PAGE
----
Redux Pattern in Blazor

04/11/2023

In this blog post, we will use the Redux pattern with a small Blazor application. To demonstrate the inner workings, we will built everything from scratch.

What is Redux?

Before we go further down - let's explore what the Redux pattern is, why it is useful and how the general flow works.

In simple terms the Redux pattern is a way to manage the state of your application. It does that by having a single source of truth, which is the store. The store is a simple object that holds the state of your application. The store is immutable, which means that you can't change it directly. Instead you have to dispatch an action. An action is a simple object that describes what happened in your application. The action is then passed to a reducer. The reducer is a function that takes the current state and the action and returns a new state. The reducer is the only place where you can change the state of your application. The reducer is a pure function, which means that it doesn't have any side effects. It just takes the current state and the action and returns a new state. There are also effects which are used to handle side effects like fetching data from a server. The effects are also pure functions that take the current state and the action and can return a new action itself.

Here is a general overview:

Flow

We will look at this in greater detail later when we refactor the "Counter" example of Blazor. But the overall goal is here is to decouple state management from the UI. This makes it easier to test and reason about your application. There are also other advantages:

  • Undo/Redo is easy to implement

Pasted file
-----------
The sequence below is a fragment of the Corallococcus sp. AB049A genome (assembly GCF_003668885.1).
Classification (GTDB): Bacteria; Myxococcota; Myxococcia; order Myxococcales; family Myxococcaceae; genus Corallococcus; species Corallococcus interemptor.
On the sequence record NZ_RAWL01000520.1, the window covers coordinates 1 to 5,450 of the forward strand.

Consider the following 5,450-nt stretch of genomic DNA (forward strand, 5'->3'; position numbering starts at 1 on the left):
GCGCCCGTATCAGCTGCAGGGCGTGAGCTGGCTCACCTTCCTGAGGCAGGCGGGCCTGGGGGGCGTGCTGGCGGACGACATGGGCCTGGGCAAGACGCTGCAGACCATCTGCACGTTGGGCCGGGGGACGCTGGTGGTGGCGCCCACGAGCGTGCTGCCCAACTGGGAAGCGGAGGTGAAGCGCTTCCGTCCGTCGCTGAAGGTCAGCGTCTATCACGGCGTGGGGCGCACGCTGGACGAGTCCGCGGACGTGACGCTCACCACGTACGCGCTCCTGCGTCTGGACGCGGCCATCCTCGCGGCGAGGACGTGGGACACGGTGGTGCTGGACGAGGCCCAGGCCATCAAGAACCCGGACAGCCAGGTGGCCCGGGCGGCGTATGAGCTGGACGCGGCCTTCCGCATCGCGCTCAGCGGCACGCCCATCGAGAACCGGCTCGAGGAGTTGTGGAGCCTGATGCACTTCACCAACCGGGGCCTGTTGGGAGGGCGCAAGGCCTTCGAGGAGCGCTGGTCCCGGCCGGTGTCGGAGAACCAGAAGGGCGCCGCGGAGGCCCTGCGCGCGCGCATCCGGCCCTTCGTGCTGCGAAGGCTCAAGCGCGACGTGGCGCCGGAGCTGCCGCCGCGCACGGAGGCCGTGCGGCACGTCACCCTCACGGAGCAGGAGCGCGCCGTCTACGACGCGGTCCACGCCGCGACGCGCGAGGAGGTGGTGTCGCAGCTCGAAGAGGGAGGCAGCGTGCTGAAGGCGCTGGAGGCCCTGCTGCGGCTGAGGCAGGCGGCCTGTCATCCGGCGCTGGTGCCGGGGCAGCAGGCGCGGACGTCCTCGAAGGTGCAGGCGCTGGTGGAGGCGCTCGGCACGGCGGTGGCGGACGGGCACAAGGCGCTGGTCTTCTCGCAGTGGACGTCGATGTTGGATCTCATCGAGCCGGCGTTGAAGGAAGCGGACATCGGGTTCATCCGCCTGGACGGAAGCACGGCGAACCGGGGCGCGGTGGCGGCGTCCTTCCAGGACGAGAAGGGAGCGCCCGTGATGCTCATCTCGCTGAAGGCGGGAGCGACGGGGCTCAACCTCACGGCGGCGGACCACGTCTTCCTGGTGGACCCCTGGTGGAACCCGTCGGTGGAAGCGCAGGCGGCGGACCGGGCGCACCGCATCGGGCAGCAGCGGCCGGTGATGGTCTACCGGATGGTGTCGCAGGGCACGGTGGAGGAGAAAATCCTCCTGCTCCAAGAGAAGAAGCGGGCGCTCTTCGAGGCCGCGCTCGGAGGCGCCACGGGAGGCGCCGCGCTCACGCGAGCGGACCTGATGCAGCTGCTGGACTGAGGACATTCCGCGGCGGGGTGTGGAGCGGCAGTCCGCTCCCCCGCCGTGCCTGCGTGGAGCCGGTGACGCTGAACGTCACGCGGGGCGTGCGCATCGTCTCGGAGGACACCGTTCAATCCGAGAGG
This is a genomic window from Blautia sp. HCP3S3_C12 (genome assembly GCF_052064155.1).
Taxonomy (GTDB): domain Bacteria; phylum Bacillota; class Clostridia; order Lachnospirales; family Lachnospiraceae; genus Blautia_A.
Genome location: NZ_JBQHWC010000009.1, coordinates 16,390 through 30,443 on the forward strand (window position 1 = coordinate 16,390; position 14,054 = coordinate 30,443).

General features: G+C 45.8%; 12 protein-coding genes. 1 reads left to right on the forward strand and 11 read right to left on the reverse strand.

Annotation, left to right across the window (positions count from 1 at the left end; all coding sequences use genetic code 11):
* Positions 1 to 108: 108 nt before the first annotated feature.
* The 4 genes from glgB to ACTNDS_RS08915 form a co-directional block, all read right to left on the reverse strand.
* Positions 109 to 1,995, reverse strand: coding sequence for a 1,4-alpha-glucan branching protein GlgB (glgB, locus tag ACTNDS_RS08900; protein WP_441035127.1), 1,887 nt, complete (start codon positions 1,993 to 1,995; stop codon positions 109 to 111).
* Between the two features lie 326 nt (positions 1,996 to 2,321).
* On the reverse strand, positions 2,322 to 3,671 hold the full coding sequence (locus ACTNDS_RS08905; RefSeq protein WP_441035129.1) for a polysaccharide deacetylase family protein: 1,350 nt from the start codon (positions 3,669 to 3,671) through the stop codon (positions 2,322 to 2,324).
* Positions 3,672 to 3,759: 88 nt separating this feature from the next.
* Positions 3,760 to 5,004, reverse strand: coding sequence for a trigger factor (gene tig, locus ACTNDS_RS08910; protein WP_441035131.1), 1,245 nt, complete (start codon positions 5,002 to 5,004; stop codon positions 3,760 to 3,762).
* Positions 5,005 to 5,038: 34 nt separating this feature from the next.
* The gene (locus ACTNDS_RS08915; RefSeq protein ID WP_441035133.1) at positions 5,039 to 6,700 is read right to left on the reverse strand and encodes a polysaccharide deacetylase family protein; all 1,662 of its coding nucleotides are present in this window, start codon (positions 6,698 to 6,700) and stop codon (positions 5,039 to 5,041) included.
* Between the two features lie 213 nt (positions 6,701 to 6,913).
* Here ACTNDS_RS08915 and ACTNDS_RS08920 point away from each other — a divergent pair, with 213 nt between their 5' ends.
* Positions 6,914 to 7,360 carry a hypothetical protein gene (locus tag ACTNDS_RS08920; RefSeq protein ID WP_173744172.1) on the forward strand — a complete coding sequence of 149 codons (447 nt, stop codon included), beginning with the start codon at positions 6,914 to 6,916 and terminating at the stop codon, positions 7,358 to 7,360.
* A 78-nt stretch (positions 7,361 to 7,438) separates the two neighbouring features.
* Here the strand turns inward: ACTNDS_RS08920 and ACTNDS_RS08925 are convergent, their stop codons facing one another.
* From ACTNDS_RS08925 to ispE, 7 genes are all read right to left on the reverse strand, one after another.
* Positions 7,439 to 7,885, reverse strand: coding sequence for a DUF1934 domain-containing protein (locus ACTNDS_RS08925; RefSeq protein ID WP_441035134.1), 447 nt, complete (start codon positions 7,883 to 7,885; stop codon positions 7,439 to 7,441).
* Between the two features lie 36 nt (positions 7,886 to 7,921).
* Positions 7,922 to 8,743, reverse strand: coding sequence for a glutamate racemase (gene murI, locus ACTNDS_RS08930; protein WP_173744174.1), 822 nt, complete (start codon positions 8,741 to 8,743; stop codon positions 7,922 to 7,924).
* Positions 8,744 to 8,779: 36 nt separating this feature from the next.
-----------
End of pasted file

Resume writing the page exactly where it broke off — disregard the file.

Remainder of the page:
• "Time travel" debugging (see Redux DevTools)

There are also some downsides to this approach:

  • Boiler-plate code to set everything up
  • For small applications it might be overkill
  • Only useful for applications that have a lot of state (and state changes)

What is a side-effect?

Simply speaking everything that involves "the outside world", like an API call. Also accessing the browser local storage or the DOM is a side effect. Most of the time side-effects are asynchronous by nature.

Redux in Blazor

In the next chapter, we will implement a small Redux pattern ourselves, but please don't do this in production. There are battle-proven libraries out there that do this for you. For example Blazor-State or Fluxor. The next part is educational! The underlying principles stay the same though!

The infrastructure code

Let's start with some code for setting up the Redux stuff. First, have a look at our "Actions" class:

public interface IAction
{
}

This is a simple interface that all actions have to implement. Some implementations are exposing a "Type" property, but we don't need that here.

The next one: Reducer:

public interface IReducer<TState>
{
    TState Reduce(TState state, IAction action);
}

So we can see how both are related: The reducer takes the current state and an action and returns a new state. The reducer is a pure function, which means that it doesn't have any side effects. It just takes the current state and the action and returns a new state. So even if you call the same reducer 1000x with the same state and action, it will always return the same result. This is important for testing and debugging.

Now the first thing we need for our application: Our State! The state is a tree-like structure that holds the state of our application. So normally, you would have one "application state" that in itself consists out of multiple smaller sub-states, so called slices. The idea is that your components not always need the whole state, but rather smaller slices of it. This makes it easier to reason about your application and also makes it easier to test. For our counter example of Blazor, we will have this:

public record CounterState(int Count = 0);